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3D-printed dress with moving eyes for surveillance is mind-controlled using brain sensor

Anouk Wipprecht creates ScreenDress with wearable eyes

 

Dutch designer Anouk Wipprecht explores the intersection of fashion and technology. She devised a spider dress that protects the wearer’s personal space and a cage dress that discharges one million volts of electricity. Now, she created a 3D-printed dress with wearable eyeballs that move depending on the brain activity, unveiled during the Ars Electronica Festival which runs between September 6th and 11th, 2023 in Linz, Austria.

 

The mind-controlled digital eyes measure the cognitive load and activity of the wearer in real-time, showing them how much stimulus their brain receives at the moment. The 3D-printed dress with moving eyes aims to show the direct correlations between the wearer’s actions and how their brain reacts to the series of movements they make. The mind-controlled 3D-printed dress named ‘ScreenDress’ functions through a brain-computer interface.

 

The chipsets inside each eyeball – engineered with Medical Engineering GmbH – are connected to the electroencephalogram sensor that records the brain activity. The ensemble is produced using PTC’s Onshape design software and printed with HP Inc. Overall, the software interface employs machine learning to estimate the wearer’s mental workload, and the six circular displays extending from the garment’s sculpted neckpiece then show the workload in real-time.

anouk wipprecht 3D-printed dress eyes
video stills by Anouk Wipprecht

 

 

3d-printed dress with moving eyes detects brain activity

 

The EEG sensor that comes with the 3D-printed dress with moving eyes is a new 4-channel BCI headset called Unicorn Headband. Anouk Wipprecht collaborated with NeuroTech company g.tec to develop the headband with machine-learning software. Before it estimates mental workload, the wearable device is tuned to each wearer during a two-minute training session when they first wear the dress. As the wearer’s mental workload increases, each eye’s iris and pupil dilate wider.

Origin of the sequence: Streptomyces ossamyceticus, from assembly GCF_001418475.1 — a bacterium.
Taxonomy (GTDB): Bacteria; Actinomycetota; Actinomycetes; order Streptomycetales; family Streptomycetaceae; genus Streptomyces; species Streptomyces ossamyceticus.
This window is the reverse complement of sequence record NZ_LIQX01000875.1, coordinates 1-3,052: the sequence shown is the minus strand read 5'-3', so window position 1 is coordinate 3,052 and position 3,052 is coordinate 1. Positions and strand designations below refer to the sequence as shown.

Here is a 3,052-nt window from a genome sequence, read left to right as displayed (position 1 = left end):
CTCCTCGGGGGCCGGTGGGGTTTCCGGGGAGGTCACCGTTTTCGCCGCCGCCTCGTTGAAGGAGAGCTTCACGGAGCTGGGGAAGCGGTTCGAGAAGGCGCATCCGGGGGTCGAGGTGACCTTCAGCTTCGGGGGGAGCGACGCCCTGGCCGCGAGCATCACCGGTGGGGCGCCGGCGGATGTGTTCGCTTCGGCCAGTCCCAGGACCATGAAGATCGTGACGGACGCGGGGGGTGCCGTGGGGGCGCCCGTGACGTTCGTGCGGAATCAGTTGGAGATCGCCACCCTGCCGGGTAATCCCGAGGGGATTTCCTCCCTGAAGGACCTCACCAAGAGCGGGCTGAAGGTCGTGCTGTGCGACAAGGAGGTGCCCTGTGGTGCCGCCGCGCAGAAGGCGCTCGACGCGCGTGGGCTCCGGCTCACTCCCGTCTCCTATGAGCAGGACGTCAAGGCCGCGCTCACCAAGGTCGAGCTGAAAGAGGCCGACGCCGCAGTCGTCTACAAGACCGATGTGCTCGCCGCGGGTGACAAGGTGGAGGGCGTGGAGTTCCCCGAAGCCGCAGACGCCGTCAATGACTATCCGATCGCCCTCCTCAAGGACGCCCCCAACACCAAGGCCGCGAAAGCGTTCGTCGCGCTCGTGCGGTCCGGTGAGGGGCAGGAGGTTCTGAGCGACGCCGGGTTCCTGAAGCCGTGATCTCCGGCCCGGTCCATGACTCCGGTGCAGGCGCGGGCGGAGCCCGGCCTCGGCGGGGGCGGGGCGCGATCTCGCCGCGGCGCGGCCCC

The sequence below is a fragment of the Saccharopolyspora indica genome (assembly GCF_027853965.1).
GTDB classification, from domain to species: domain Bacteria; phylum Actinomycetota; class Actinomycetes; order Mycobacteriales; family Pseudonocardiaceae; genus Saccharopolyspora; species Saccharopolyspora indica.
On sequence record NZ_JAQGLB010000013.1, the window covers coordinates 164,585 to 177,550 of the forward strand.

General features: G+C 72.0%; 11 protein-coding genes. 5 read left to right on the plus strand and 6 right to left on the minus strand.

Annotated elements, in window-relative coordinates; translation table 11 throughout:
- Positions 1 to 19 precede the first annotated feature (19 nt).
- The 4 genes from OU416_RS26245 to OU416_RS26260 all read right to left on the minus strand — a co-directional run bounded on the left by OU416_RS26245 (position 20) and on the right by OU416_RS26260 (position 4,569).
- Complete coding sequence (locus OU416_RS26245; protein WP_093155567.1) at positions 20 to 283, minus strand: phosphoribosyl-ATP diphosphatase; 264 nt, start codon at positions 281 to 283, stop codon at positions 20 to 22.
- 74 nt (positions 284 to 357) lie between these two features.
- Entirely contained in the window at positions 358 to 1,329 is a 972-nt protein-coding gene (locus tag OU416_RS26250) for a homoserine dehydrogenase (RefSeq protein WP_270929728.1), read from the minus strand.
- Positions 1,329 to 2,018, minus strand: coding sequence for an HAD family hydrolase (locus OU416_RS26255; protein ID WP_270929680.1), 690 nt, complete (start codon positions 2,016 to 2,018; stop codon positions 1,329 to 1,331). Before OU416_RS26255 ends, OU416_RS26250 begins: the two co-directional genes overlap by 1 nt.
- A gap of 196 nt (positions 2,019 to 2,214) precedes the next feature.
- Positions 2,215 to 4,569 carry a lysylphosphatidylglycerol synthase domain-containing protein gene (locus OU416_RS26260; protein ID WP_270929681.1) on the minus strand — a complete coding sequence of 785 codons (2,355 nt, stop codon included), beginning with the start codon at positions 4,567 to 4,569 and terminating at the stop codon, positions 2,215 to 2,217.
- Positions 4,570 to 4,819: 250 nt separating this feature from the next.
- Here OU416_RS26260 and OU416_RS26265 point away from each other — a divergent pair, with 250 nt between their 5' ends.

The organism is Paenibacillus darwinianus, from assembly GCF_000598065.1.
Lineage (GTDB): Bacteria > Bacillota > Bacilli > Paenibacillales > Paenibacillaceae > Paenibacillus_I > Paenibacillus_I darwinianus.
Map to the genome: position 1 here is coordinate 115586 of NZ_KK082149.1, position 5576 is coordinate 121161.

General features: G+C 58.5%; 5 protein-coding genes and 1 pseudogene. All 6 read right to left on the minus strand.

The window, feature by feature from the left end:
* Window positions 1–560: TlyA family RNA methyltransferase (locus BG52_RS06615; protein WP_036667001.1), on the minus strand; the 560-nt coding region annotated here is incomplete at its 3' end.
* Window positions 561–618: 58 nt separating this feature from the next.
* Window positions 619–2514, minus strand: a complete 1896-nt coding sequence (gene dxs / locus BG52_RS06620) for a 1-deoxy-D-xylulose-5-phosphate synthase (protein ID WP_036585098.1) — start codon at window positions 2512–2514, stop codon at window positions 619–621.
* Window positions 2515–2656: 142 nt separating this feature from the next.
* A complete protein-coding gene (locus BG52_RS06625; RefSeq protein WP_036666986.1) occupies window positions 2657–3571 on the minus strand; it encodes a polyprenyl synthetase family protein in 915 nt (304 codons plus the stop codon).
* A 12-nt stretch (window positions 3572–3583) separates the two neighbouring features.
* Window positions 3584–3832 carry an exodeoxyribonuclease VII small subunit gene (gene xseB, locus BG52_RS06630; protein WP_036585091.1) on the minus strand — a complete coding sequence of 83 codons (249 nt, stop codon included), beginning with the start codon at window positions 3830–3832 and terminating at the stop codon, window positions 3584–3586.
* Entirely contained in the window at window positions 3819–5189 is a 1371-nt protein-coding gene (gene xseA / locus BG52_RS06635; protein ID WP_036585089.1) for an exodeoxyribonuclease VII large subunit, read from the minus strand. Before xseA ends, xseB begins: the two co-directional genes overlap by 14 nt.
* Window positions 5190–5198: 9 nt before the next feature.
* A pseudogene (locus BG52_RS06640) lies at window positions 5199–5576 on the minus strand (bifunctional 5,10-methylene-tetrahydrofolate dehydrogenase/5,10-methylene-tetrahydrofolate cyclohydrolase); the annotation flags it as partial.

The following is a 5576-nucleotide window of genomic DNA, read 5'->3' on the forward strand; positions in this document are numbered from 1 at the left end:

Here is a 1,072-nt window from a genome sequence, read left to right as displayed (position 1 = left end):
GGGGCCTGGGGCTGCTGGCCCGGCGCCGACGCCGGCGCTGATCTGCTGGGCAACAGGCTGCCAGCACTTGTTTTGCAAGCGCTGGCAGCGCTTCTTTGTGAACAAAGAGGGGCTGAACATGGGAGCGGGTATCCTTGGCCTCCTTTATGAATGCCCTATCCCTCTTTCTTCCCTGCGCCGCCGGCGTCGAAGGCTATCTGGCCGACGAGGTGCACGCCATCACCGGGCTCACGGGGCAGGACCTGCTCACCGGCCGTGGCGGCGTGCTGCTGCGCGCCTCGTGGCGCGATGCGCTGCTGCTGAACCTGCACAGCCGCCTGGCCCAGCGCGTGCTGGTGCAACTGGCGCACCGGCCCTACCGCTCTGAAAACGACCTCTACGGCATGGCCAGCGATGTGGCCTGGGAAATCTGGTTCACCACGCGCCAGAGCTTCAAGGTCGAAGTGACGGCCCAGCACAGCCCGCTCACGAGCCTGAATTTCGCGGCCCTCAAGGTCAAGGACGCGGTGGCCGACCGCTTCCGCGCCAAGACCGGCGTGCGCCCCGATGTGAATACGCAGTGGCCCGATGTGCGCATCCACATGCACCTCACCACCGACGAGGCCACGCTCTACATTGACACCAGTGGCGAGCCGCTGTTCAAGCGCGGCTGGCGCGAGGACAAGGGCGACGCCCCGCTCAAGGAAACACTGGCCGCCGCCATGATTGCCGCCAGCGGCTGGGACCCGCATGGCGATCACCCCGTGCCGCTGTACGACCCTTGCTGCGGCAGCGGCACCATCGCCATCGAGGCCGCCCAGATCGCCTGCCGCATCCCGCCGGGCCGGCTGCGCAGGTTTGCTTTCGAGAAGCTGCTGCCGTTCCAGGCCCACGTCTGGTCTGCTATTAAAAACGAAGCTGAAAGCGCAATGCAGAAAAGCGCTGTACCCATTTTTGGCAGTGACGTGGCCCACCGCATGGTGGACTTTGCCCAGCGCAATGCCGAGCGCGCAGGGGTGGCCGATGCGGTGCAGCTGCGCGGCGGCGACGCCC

Anouk Wipprecht says that ‘with electronics becoming smaller and smaller, the possibilities became endless at the beginning of this century. What I have been trying to do for the past 20 years is to connect our bodies to electronics, robotic fashion design, and wearable interfaces. However, what does it mean when we can connect technological-expressive garments to our bodies, body-signals and even emotions? What dialogues can we trigger? This is what I am exploring with designs like these.’

anouk wipprecht 3D-printed dress eyes
Anouk Wipprecht’s 3D-printed dress with moving eyes is named ScreenDress

anouk wipprecht 3D-printed dress eyes
as the wearer’s mental workload increases, each eye’s iris and pupil dilate wider.

anouk wipprecht 3D-printed dress eyes
a headband is attached to the wearer which detects the brain activity

anouk wipprecht 3D-printed dress eyes
the six circular displays extend from the 3D-printed garment’s sculpted neckpiece

anouk-wipprecht-screendress-3d-dress-eyes-designboom-1800

Anouk Wipprecht’s ScreenDress, a 3D-printed dress with moving eyes

 

project info:

 

name: ScreenDress

designer: Anouk Wipprecht

headband: g.tec Medical Engineering GmbH

printer: HP Inc. Multi Jet Fusion 5420W

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